Although there are numerous organizations and associations that advance Latinos in public policy positions, the same cannot be said for diplomacy and foreign policy. The existence of fellowship programs that help advance minority groups into international relations, such as the Thomas R. Pickering Foreign Affairs Fellowship and the Charles B. Rangel International Affairs Program, demonstrate that minorities are marginalized within international relations. Data from 2017 shows that 13% of degrees awarded in international relations and affairs were earned by Hispanic or Latinxs compared to the 52.1% awarded to White students. It is critical that there is an increase in Latinx students entering the field, but it is important that other minorities are encouraged as well.

To ensure that Latinxs, and other minorities, enter the foreign policy field it is important to introduce the field to younger generations. For instance, starting school clubs or organizations, such as Model UN, at schools in marginalized communities. Additionally, changing school curriculums to include ethnic studies and introduce the history of US- Latin American relations. This will spark the interest of young Latinxs to contemplate on how they can shape future US foreign policy towards Latin America. In higher education, students can be supported by fellowship programs that solely focus on helping Latinx students entering the field by providing professional opportunities.

The issue of diversity within leadership roles at the State Department is more relevant than ever, and its work force needs to represent the current and constantly changing US population. As the Hispanic/Latino population increases, it needs to be represented in Foreign Policy and International Relations.  With U.S. presidential elections occurring in November, whoever the next president is it is critical that they do not go down the same path as President Trump. Given the strides made to increase diversity in the State Department from 2009-2016, it is more important than ever to not revert back to a majority White male dominated workforce in this agency and in this field. With the current pandemic and previous crises in Latin America, it is important to continue to increase Latinxs in leadership positions at the State Department.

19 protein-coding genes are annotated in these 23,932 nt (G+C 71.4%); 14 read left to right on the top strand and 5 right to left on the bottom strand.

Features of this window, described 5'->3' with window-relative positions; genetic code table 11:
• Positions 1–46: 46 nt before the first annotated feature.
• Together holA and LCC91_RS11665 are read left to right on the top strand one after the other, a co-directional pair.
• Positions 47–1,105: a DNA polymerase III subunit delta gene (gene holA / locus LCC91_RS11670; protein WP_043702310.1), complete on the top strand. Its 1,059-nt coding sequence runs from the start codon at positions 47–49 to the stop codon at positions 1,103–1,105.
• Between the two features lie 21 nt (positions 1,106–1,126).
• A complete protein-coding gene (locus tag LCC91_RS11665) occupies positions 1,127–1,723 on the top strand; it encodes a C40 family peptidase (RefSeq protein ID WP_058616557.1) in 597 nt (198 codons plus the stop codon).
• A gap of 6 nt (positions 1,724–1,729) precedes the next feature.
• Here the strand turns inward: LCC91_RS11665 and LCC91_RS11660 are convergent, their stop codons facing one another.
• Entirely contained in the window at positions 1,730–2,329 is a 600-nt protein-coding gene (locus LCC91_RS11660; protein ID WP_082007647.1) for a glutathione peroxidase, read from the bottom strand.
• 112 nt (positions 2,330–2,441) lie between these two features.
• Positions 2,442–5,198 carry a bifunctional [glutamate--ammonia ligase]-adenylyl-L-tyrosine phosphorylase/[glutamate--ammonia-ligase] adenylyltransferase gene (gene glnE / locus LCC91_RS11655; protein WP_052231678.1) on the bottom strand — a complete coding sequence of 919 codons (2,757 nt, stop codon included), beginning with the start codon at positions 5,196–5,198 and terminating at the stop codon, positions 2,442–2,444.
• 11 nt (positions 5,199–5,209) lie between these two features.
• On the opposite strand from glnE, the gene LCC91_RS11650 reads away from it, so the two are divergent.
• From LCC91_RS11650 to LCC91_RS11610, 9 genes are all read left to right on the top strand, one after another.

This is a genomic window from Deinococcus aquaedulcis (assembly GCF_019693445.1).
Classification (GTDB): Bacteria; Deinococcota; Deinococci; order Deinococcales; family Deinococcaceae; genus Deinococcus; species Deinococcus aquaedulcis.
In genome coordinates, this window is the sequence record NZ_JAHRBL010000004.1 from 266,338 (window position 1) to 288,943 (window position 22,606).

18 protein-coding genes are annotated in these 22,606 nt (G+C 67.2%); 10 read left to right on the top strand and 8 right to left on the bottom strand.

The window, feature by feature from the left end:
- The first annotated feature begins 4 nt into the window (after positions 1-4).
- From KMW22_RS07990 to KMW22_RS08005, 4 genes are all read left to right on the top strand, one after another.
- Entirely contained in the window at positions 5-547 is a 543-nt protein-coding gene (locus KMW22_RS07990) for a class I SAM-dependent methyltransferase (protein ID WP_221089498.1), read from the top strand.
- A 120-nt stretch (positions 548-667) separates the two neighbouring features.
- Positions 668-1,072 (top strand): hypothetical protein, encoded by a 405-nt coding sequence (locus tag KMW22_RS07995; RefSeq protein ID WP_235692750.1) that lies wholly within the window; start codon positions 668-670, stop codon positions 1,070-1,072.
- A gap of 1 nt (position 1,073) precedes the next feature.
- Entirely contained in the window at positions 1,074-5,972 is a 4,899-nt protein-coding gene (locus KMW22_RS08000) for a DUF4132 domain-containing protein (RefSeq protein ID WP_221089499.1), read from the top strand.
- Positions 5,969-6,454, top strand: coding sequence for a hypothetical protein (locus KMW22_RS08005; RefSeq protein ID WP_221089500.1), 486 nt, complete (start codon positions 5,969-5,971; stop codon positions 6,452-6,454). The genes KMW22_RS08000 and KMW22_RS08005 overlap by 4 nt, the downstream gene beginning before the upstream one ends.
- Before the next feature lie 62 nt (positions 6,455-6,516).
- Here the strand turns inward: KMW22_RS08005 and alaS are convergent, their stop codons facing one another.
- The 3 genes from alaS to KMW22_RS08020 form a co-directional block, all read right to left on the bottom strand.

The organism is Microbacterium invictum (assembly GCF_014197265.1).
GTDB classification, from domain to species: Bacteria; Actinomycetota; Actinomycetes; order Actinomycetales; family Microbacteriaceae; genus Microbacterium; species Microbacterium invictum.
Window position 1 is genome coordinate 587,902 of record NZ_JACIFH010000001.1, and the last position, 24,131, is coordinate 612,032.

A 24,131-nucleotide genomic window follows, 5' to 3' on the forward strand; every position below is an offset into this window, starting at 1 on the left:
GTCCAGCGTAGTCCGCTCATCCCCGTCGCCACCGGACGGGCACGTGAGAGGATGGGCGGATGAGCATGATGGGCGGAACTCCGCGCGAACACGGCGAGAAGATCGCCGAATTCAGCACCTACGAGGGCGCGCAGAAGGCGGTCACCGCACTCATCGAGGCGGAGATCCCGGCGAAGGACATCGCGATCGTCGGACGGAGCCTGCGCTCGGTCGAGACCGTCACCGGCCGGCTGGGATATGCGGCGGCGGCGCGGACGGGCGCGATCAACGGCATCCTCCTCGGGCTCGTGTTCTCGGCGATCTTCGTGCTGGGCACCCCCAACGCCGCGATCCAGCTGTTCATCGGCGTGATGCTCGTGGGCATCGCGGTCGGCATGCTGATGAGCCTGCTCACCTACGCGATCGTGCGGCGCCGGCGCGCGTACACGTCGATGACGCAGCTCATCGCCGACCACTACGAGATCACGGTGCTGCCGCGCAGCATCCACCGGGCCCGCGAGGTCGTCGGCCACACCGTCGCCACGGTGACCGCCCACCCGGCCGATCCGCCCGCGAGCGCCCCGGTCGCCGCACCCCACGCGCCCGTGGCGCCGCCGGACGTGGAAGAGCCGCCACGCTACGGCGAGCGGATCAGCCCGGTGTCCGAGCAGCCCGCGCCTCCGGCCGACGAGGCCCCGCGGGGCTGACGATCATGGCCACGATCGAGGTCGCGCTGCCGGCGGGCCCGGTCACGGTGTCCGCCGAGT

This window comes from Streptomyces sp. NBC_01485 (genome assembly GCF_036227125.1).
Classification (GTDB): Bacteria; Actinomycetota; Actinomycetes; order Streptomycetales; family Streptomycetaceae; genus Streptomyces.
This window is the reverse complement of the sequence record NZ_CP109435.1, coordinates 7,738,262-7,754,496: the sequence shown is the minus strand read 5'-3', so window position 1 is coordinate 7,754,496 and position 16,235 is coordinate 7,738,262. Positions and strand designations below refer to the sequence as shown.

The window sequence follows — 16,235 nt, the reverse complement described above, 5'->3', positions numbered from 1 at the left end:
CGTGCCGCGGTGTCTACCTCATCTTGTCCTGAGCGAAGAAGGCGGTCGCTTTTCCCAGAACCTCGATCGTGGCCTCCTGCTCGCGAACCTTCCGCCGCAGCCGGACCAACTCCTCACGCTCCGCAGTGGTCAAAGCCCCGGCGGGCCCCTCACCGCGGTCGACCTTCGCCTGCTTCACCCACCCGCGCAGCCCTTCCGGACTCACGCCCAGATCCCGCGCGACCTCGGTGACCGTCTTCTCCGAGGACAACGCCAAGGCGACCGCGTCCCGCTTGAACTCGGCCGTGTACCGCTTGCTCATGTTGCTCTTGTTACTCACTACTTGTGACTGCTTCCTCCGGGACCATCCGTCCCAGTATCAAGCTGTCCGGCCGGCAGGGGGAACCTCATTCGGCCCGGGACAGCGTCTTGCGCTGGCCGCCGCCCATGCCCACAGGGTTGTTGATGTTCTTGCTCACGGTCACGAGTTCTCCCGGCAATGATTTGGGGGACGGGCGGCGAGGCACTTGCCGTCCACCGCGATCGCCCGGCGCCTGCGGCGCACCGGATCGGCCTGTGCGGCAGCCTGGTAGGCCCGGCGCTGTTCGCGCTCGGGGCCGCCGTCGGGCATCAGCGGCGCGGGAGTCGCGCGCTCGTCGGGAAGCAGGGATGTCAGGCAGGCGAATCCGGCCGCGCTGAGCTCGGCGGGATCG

Alondra Camargo is a second-year graduate student at the School of Diplomacy and International Relations, Seton Hall University. She is specializing in Foreign Policy Analysis with a regional concentration in Latin America and the Caribbean. This is her first semester working as a social media associate for the Journal of Diplomacy and International Relations. She graduated from the University of California Los Angeles with a degree in History. During her undergraduate career, she took Chicano/a/x Studies courses that helped develop her interests in U.S. foreign policy towards Latin America. After completing her graduate degree, Alondra hopes to work as a Foreign Service Officer for the U.S. State Department.

Share

Leave a Reply

Your email address will not be published.